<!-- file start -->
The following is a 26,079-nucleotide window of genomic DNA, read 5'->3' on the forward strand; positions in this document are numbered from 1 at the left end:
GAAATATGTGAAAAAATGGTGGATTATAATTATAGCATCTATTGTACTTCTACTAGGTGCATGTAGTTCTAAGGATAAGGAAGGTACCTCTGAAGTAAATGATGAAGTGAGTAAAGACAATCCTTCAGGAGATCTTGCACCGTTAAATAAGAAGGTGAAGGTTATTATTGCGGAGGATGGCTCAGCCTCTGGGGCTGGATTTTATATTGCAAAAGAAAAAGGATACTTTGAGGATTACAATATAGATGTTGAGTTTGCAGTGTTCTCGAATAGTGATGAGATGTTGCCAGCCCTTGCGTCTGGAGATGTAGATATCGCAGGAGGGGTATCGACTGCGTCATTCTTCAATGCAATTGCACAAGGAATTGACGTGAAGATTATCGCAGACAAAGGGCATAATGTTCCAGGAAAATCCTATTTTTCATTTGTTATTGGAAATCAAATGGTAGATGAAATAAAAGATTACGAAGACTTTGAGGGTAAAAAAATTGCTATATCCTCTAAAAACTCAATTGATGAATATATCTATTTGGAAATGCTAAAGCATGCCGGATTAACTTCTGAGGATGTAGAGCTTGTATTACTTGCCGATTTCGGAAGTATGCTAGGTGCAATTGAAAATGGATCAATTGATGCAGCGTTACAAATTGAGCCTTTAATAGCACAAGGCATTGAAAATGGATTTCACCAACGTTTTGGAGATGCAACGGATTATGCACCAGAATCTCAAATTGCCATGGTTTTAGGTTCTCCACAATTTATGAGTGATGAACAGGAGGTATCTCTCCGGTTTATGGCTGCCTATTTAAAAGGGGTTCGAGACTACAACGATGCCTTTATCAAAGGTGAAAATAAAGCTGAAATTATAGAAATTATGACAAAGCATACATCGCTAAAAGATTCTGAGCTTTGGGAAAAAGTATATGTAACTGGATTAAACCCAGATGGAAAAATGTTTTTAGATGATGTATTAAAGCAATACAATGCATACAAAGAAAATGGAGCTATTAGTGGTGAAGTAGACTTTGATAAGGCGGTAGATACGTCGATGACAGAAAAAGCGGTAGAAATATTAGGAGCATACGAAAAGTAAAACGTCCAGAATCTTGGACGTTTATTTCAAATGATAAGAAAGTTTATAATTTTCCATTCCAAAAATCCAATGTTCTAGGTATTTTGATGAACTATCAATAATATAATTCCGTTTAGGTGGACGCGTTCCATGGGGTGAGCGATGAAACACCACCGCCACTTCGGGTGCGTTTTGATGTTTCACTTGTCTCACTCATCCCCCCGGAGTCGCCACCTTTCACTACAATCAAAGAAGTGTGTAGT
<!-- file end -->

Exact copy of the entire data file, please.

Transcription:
The following is a 26,079-nucleotide window of genomic DNA, read 5'->3' on the forward strand; positions in this document are numbered from 1 at the left end:
GAAATATGTGAAAAAATGGTGGATTATAATTATAGCATCTATTGTACTTCTACTAGGTGCATGTAGTTCTAAGGATAAGGAAGGTACCTCTGAAGTAAATGATGAAGTGAGTAAAGACAATCCTTCAGGAGATCTTGCACCGTTAAATAAGAAGGTGAAGGTTATTATTGCGGAGGATGGCTCAGCCTCTGGGGCTGGATTTTATATTGCAAAAGAAAAAGGATACTTTGAGGATTACAATATAGATGTTGAGTTTGCAGTGTTCTCGAATAGTGATGAGATGTTGCCAGCCCTTGCGTCTGGAGATGTAGATATCGCAGGAGGGGTATCGACTGCGTCATTCTTCAATGCAATTGCACAAGGAATTGACGTGAAGATTATCGCAGACAAAGGGCATAATGTTCCAGGAAAATCCTATTTTTCATTTGTTATTGGAAATCAAATGGTAGATGAAATAAAAGATTACGAAGACTTTGAGGGTAAAAAAATTGCTATATCCTCTAAAAACTCAATTGATGAATATATCTATTTGGAAATGCTAAAGCATGCCGGATTAACTTCTGAGGATGTAGAGCTTGTATTACTTGCCGATTTCGGAAGTATGCTAGGTGCAATTGAAAATGGATCAATTGATGCAGCGTTACAAATTGAGCCTTTAATAGCACAAGGCATTGAAAATGGATTTCACCAACGTTTTGGAGATGCAACGGATTATGCACCAGAATCTCAAATTGCCATGGTTTTAGGTTCTCCACAATTTATGAGTGATGAACAGGAGGTATCTCTCCGGTTTATGGCTGCCTATTTAAAAGGGGTTCGAGACTACAACGATGCCTTTATCAAAGGTGAAAATAAAGCTGAAATTATAGAAATTATGACAAAGCATACATCGCTAAAAGATTCTGAGCTTTGGGAAAAAGTATATGTAACTGGATTAAACCCAGATGGAAAAATGTTTTTAGATGATGTATTAAAGCAATACAATGCATACAAAGAAAATGGAGCTATTAGTGGTGAAGTAGACTTTGATAAGGCGGTAGATACGTCGATGACAGAAAAAGCGGTAGAAATATTAGGAGCATACGAAAAGTAAAACGTCCAGAATCTTGGACGTTTATTTCAAATGATAAGAAAGTTTATAATTTTCCATTCCAAAAATCCAATGTTCTAGGTATTTTGATGAACTATCAATAATATAATTCCGTTTAGGTGGACGCGTTCCATGGGGTGAGCGATGAAACACCACCGCCACTTCGGGTGCGTTTTGATGTTTCACTTGTCTCACTCATCCCCCCGGAGTCGCCACCTTTCACTACAATCAAAGAAGTGTGTAGT